By Brandon Juergens
Everyone likes efficiency, especially in the home. Try these easy and budget-friendly DIY updates to help lower your home’s energy output — and reduce your electric bills.
It’s in the air
If replacing old leaky windows is outside of your budget, try a window insulating kit, or seal up small leaks with expanding insulating foam. Adding storm windows is a nice alternative to full window replacements. Nearly half of U.S. homes don’t have enough insulation, so consider replacing old insulation or adding more to what you have.
A digital programmable thermostat can save up to 10% on your heating and cooling bills, so it quickly pays for itself. A Wi-Fi-enabled version gives remote access to seven-day programming and filter alerts. And keep up with furnace filter replacements — most brands suggest it every one to three months, as dirty filters can diminish your furnace’s efficiency.
The EPA estimates roughly 20% of the air in your ductwork escapes through leaks. Try duct sealant to repair leaks in exposed ducts. Seal air leaks around floors, walls, ceilings, windows, doors and fireplaces.
Efficient, longer-use LED bulbs stay cool and offer more options when paired with smart technology. Use a smart app or 7-day timer to make sure lights go out when not in use — or install motion sensor light switches that do it for you. Switch low-voltage outdoor lighting to solar versions. You can also try strategically placing mirrors nearby to reflect light where you need it most.
Cork flooring (or cork backing) is popular for its eco-friendly, sustainable sourcing and its heat-retaining properties. Engineered wood with a foam base is another energy-efficient option. Thick, strong natural stone actually forms a barrier that helps you stay comfy through any season.
Soak up savings
Switch out gallon-guzzling older toilets for ones with a lower GPF (gallons per flush) rating. Scrub or soak your showerhead to remove mineral deposits and buildup, because improved flow could shorten rinse time. In addition, adding aerators to kitchen and bath faucets saves an average family about 700 gallons of water per year.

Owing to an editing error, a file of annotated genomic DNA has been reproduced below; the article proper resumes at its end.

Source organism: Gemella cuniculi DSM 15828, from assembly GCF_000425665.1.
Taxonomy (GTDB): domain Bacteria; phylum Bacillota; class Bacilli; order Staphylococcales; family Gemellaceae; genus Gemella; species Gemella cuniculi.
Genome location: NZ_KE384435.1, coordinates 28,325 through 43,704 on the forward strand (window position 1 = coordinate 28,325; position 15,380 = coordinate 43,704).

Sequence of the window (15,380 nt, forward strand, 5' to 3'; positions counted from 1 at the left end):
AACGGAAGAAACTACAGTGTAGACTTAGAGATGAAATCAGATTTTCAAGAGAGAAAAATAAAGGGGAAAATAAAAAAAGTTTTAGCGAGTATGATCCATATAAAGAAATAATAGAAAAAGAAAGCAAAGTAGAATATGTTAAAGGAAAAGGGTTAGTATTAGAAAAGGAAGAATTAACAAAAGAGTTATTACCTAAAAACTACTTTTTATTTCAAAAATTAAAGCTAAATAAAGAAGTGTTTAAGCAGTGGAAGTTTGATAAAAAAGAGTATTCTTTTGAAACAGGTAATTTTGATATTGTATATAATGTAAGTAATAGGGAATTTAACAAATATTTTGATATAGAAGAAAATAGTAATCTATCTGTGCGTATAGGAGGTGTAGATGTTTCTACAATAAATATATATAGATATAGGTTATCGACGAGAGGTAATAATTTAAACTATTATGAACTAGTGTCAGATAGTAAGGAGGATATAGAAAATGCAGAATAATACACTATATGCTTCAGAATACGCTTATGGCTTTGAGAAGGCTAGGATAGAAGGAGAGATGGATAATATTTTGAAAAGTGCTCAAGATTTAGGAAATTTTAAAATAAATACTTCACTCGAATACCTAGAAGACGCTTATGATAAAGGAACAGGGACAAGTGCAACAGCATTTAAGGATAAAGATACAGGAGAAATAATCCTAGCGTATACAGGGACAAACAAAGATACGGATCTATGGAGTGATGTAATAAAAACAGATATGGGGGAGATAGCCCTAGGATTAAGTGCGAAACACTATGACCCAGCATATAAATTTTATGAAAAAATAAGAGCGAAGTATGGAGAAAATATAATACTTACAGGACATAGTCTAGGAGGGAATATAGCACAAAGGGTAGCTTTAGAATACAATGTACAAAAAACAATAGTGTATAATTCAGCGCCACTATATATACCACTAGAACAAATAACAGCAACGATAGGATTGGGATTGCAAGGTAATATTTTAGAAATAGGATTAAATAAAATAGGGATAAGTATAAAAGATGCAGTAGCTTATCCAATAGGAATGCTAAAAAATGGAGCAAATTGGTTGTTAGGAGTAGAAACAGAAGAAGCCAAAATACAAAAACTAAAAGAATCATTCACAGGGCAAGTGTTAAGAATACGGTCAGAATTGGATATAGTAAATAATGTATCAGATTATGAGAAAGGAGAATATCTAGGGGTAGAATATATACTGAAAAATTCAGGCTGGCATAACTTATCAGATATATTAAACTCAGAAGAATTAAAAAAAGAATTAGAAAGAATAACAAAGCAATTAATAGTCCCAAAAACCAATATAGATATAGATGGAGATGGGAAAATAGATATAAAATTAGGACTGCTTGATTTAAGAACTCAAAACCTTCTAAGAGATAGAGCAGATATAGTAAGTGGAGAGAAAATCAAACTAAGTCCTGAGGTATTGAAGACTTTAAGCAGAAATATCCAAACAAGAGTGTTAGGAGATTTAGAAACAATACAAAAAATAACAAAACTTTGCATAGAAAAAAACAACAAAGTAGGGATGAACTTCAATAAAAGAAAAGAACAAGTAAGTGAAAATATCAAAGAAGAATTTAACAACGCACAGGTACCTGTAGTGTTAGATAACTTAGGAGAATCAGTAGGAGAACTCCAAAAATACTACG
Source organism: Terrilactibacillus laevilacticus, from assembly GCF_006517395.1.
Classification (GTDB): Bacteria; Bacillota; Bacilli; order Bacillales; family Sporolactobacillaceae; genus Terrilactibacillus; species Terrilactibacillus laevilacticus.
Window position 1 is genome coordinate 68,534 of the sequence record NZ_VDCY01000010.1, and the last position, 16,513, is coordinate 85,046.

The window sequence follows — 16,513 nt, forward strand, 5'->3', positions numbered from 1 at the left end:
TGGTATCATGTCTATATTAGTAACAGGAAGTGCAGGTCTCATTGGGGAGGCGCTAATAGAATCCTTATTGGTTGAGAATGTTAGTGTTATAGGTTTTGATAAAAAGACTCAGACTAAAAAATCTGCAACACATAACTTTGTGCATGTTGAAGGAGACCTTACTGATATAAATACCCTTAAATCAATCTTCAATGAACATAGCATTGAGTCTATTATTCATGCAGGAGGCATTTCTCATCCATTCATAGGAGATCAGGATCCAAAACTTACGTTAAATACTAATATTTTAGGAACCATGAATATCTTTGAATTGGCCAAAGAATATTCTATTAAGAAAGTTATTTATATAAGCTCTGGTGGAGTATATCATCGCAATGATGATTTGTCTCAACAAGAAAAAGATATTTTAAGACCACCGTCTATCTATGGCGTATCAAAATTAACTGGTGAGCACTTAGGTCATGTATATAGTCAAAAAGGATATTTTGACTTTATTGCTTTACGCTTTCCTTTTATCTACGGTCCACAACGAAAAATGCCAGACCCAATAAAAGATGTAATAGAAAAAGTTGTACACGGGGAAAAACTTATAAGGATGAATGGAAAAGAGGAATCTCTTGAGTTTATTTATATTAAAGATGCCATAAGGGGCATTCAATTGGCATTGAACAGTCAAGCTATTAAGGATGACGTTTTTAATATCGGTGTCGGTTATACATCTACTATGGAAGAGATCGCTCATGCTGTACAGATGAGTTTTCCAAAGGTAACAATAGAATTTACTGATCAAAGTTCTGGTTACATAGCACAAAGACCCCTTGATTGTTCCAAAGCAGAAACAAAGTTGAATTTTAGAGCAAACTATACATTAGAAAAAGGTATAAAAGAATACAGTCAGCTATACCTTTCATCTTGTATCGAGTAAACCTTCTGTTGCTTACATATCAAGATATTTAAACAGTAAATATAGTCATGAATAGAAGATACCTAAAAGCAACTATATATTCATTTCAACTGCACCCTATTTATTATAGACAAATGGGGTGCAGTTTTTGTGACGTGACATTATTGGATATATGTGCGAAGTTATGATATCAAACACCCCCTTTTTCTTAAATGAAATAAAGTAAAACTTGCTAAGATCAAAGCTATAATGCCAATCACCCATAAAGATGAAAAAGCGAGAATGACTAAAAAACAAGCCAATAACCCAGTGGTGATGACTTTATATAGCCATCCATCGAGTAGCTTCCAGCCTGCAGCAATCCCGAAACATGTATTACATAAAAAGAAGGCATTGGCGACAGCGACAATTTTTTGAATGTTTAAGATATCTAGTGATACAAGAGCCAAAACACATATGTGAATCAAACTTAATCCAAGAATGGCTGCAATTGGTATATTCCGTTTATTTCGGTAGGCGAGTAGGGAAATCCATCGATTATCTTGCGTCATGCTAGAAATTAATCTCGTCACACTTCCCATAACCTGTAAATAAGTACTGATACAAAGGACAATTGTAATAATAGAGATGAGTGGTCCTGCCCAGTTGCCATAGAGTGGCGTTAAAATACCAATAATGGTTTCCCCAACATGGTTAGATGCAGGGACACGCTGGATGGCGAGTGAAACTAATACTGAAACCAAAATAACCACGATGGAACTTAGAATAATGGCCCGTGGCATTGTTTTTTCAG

Water heating is a major home energy expense, so get your water heater up to snuff. You can drain it yearly to extend its life span, or consider opting for a high-efficiency model or an on-demand tankless version. If the water heater is situated in a cold basement or garage, lower its thermostat and add a form-fitting insulating jacket.
The recently enacted Inflation Reduction Act offers homeowners energy-efficient home improvement tax credits for going green. For example, installing an electric or natural gas heat pump water heater could result in a $2,000 credit. The high-efficiency electric home rebate program offers sizable credits for heat pumps, stoves, electrical wiring and insulation.
BRANDON JUERGENS is the manager of Juergens Do it Center in Huntington. He’s a member-owner of Do it Best, a Fort Wayne-based cooperative of thousands of hardware stores, home centers and lumberyards throughout the US and around the world.
This article is for informational purposes only. Indiana Connection and Do it Best assume no liability for the accuracy or completeness of the information contained herein, or for injuries, property damage or the outcome of any project.